Monday, March 4, 2013

40 Days of Gratefulness - Day 17

'I wanna go home.' Famous last words. Yesterday, I spent the day re-enacting the Women's Suffrage March when women traveled to DC to bring attention to 'voting rights for women' on March 3, 1913. That must have been some year, it is also the Centennial or 100 year anniversary for Delta Sigma Theta Sorority, Incorporated, the Department of Labor was established as a Cabinet-Level Department and the Federal Reserve System became the central banking system of the United States. It is also the year Rosa Parks was born. [ASIDE: Funny that her statue was just unveiled at the US Capital, too.] Who knew?

Well, the mood was befitting. There were folks dressed in red and white all over the place. The energy level was high and folks were too excited - when I tell you the Deltas are pumped like a kid in a candy store - you have no idea. Marching was fun, folks were laughing, huddling up trying to stay warm and taking pictures but it was cold. And despite all the wonderful sentiments, by the end of the day all I could think was 'I wanna go home.'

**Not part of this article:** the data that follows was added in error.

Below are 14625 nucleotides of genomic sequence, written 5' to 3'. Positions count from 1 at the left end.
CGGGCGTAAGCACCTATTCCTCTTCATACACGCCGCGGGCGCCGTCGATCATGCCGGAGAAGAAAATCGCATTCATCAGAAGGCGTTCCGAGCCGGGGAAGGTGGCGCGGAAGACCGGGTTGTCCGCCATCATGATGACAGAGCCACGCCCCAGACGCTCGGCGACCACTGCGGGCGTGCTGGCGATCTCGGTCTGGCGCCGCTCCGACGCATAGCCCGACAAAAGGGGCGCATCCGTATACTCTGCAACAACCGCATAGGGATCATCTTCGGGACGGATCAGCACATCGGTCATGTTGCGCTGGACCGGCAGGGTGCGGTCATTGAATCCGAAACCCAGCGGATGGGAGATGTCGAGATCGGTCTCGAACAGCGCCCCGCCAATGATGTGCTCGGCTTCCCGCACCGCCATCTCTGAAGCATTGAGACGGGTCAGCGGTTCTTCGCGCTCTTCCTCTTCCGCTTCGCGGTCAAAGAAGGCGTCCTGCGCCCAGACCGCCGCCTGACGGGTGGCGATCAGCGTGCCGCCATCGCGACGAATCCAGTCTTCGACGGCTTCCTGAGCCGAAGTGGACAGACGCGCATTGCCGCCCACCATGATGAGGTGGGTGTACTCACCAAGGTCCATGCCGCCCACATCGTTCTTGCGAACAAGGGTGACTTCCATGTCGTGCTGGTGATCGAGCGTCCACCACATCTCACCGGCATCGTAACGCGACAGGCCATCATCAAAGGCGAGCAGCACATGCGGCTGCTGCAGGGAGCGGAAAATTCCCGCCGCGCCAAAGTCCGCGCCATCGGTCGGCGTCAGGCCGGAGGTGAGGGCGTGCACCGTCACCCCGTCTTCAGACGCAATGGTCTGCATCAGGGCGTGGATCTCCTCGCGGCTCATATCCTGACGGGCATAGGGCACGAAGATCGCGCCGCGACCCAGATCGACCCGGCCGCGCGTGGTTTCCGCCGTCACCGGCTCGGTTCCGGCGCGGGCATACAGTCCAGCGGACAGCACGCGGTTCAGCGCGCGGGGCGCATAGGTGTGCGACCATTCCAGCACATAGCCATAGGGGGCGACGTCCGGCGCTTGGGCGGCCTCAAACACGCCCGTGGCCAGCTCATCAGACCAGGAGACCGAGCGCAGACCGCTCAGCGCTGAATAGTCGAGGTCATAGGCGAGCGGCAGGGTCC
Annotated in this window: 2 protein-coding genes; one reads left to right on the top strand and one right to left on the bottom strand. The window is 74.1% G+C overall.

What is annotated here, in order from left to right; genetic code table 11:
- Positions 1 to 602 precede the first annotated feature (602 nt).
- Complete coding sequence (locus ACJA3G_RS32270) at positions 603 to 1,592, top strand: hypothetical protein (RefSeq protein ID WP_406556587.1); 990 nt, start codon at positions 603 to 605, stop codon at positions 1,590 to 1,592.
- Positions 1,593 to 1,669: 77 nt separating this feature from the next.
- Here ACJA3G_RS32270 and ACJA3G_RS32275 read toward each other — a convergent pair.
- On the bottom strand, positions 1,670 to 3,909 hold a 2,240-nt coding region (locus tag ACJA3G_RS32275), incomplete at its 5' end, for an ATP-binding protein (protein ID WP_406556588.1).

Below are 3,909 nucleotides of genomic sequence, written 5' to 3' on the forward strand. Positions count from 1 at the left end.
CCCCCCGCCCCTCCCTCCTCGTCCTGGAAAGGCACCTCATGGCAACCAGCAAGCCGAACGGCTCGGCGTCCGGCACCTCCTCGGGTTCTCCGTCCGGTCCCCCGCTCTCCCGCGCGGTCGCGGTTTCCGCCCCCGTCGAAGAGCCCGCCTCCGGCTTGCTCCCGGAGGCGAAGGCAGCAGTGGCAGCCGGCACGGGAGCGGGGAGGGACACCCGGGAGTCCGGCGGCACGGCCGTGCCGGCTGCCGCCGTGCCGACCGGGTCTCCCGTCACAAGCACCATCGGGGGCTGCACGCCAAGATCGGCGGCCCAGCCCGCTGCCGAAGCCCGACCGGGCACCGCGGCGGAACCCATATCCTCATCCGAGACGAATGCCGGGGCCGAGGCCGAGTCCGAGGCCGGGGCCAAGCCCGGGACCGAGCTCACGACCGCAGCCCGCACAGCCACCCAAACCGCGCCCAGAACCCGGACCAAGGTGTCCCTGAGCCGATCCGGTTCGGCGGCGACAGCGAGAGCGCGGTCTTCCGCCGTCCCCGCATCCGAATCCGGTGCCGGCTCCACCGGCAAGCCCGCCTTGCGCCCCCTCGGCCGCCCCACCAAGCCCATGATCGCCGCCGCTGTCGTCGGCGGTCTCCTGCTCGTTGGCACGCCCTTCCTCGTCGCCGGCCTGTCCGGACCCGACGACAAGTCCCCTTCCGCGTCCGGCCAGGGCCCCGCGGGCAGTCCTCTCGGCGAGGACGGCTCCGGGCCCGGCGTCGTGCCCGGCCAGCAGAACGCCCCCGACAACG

At the march, I ran into an old friend I hadn't seen in a gazillion years. She didn't look so well and it made me a little sad. She's probably one of the smartest people I've ever met and hasn't quite figured out this thing called life. We hadn't actually talked or seen each other in years and it struck me odd that what I would remember about her - is that she moved a lot. Hmm, did she not ever have a home? I don't mean she grew up on the streets or in a shelter because she has family here but did she ever have a place she could call home?

'When I think of home, I think of a place where there's love overflowing' ... I listened to Stephanie Mills all the way home and I couldn't quite shake why that was heavy on my mind. Until, I actually hit the door. I came in, dropped my bags on the floor and sighed. Whew, it felt so good to be home. I stretched and took a deep breath. It felt warm, familiar, welcoming, peaceful and relaxing all at once. I could still smell bacon from yesterday's breakfast but it was all good. I went upstairs, hugged my roomie's neck, who was probably thinking she just left here yesterday. But she had no idea what was on my mind. I thought I've been lucky (no, there's no such thing as luck) - I've been blessed to have 'home' wherever I was. Whether I was away at college, graduate school or even that year when I sat out (of college) to find myself.